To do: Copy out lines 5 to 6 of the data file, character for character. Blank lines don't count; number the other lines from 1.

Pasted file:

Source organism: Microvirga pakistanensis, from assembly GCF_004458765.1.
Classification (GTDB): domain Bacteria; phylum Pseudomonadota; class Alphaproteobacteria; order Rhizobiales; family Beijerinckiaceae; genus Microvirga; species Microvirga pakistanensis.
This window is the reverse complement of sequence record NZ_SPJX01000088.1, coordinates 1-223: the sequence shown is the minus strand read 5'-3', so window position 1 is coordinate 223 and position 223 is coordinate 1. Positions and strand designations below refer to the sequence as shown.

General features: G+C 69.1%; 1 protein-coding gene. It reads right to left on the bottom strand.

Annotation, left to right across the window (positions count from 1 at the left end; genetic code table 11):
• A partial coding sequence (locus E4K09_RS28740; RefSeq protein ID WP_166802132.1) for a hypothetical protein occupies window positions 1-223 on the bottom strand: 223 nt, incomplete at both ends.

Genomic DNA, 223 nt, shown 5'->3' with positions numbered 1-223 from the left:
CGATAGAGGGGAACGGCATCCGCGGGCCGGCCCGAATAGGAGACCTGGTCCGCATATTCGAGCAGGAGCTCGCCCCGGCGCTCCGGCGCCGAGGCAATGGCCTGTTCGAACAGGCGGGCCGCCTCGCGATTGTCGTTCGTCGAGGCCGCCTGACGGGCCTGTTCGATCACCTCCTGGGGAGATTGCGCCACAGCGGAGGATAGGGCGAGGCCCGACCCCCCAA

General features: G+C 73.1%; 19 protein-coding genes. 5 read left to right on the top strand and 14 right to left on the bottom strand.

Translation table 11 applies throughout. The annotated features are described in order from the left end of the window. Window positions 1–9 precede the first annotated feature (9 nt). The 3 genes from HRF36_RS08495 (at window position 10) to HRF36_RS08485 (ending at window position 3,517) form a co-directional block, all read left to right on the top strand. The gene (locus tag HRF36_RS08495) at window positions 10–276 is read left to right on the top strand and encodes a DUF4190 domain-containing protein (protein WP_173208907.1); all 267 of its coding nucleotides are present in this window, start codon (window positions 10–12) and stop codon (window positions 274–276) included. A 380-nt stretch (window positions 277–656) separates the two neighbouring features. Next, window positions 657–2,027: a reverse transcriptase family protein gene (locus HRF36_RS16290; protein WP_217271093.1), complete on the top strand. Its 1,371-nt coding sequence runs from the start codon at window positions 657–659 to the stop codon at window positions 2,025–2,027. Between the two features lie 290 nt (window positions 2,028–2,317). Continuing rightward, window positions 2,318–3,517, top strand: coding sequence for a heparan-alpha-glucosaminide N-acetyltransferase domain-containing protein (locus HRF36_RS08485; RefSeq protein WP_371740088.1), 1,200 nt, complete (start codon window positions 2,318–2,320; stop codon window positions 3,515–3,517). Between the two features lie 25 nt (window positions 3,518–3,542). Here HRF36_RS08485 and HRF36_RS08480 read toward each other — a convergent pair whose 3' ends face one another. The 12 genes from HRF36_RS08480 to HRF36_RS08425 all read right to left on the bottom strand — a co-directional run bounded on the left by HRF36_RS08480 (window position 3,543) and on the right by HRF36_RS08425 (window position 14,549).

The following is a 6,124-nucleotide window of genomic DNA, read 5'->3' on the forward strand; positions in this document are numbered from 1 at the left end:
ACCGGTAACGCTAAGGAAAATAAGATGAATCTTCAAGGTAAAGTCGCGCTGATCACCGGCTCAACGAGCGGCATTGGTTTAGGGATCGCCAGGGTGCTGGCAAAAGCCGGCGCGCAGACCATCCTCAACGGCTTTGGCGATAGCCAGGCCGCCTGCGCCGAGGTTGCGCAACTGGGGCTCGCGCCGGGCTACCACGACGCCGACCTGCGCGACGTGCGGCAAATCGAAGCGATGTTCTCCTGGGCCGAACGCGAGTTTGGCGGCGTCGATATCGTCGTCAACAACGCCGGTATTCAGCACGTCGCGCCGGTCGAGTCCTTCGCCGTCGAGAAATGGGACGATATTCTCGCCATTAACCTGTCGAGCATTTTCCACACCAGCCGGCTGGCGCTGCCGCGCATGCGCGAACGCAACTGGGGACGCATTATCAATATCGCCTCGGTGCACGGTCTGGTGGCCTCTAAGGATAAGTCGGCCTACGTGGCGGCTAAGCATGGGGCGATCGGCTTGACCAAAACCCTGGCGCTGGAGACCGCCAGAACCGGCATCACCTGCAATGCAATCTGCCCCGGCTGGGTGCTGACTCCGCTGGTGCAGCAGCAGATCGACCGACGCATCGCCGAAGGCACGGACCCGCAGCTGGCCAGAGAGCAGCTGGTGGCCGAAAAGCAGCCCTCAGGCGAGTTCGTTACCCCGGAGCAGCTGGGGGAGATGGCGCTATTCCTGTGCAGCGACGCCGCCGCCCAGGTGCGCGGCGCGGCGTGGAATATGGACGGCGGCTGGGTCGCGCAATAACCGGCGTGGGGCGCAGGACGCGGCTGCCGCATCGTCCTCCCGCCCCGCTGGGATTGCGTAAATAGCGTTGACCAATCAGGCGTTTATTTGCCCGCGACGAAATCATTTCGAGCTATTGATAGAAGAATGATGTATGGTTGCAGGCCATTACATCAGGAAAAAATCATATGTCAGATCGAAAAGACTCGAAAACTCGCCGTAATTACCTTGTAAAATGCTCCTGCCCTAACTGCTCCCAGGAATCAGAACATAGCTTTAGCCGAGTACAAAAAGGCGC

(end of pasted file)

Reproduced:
Annotation, left to right across the window (positions count from 1 at the left end; genetic code table 11):
• A partial coding sequence (locus E4K09_RS28740; RefSeq protein ID WP_166802132.1) for a hypothetical protein occupies window positions 1-223 on the bottom strand: 223 nt, incomplete at both ends.